Herma has been collecting leftover paper release liner and sending it for recycling in a special process. This, in turn, produces new release liner and label paper whose users include Herma itself. It produces self-adhesive, for example, which qualifies for the "Blue Angel" environmental mark because both the liner and the label paper itself are made exclusively from recycled material. Compared with recycling, manufacturing the same quantity of products from virgin viber would have increased carbon dioxide emissions by 446 metric tons. By comparison, the company's fleet of over 70 cars generated only around 375 metric tons of emissions.
"This means that, even last year, our vehicle use was effectively carbon-neutral," says Herma managing director Thomas Baumgärtner. "This simple example illustrates that even relatively small-scale recycling can make a considerable impact."
The technically demanding process for recycling silicone coated paper release liner was developed by Cycle4Green and the Austrian paper specialist Lenzing. Cycle4Green organizes the collection of waste release liner, which companies would otherwise have to pay to dispose of, in a large number of European countries. Lenzing, a pioneer of eco-friendly paper manufacture, then undertakes the recycling. Herma was the first manufacturer of self-adhesive materials to support the Cycle4Green system back in 2010.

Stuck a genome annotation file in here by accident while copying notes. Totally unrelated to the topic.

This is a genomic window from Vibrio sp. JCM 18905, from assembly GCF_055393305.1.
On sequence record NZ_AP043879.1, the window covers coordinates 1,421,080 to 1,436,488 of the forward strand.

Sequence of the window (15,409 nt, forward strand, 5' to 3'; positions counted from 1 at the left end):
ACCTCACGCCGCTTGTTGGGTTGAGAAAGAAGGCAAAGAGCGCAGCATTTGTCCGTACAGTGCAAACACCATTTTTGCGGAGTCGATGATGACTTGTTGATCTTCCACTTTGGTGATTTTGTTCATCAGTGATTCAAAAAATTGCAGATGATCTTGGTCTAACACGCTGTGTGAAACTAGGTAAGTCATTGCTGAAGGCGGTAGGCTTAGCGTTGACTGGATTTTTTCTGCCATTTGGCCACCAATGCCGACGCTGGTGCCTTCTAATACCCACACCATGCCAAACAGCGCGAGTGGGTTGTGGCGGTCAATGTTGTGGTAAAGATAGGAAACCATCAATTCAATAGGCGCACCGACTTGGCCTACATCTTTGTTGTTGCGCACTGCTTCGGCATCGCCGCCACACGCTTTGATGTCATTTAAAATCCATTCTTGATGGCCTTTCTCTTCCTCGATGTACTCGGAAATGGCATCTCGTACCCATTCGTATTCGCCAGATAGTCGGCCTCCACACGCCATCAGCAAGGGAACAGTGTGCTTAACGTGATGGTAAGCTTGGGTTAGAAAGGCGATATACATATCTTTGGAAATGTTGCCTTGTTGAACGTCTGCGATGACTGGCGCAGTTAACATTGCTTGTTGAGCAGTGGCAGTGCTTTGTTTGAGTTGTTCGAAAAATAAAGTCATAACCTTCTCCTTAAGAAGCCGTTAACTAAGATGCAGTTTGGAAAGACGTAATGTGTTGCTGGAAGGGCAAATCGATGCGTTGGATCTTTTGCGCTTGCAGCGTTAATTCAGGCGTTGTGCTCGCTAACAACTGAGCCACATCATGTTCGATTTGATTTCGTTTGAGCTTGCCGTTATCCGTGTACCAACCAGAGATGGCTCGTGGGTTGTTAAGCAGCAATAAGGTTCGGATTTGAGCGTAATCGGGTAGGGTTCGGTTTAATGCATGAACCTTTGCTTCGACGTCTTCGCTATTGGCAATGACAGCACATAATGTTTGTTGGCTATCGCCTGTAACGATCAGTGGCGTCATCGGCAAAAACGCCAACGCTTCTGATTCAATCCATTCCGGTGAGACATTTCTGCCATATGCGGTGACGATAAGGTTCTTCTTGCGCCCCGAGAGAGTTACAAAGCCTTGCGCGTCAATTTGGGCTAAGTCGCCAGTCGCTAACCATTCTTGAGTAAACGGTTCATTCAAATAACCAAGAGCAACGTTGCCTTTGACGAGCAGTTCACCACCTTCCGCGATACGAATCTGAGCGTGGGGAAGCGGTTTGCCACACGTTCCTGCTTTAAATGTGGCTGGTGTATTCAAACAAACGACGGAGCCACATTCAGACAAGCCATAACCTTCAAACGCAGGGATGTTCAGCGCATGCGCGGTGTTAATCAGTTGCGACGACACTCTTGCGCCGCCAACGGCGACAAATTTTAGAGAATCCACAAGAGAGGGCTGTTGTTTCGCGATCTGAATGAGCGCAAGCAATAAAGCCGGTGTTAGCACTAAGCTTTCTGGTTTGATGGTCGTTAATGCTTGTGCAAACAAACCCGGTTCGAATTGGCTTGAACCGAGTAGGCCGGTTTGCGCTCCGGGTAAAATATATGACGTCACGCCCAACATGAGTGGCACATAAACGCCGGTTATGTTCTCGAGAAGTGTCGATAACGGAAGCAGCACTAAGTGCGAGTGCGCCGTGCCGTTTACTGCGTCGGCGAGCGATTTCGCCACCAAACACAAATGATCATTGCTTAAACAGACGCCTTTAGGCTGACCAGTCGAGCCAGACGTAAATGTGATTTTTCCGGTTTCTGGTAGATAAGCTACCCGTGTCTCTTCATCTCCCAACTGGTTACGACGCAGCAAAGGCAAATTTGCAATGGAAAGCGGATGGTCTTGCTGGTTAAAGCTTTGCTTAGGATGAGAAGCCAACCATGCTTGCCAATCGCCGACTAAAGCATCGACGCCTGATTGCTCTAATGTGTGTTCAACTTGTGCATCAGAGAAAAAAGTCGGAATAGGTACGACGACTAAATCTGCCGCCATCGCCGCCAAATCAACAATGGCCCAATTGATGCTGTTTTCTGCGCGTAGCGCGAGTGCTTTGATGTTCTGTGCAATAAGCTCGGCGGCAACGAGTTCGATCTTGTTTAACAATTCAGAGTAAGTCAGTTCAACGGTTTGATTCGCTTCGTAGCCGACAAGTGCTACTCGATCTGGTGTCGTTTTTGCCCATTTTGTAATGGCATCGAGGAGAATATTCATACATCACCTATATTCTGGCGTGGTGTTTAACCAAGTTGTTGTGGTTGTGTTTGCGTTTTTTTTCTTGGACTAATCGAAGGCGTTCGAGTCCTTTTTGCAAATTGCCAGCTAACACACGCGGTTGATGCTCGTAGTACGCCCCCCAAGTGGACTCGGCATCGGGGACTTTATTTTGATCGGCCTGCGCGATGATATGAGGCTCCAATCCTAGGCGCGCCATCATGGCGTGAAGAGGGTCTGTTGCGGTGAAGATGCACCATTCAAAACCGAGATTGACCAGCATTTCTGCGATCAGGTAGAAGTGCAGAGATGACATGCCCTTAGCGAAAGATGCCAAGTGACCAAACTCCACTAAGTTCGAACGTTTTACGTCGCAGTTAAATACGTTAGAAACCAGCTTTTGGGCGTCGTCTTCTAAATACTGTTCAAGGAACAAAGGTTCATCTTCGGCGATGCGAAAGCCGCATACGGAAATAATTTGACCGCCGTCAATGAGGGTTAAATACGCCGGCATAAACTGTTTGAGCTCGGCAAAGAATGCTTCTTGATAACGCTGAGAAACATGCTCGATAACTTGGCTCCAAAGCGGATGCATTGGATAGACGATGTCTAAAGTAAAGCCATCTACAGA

"In effect, we are reusing our own release liners. That is an important step towards a true circular economy. It would be good to see as many industrial users of labels as possible getting involved as well," Baumgärtner adds.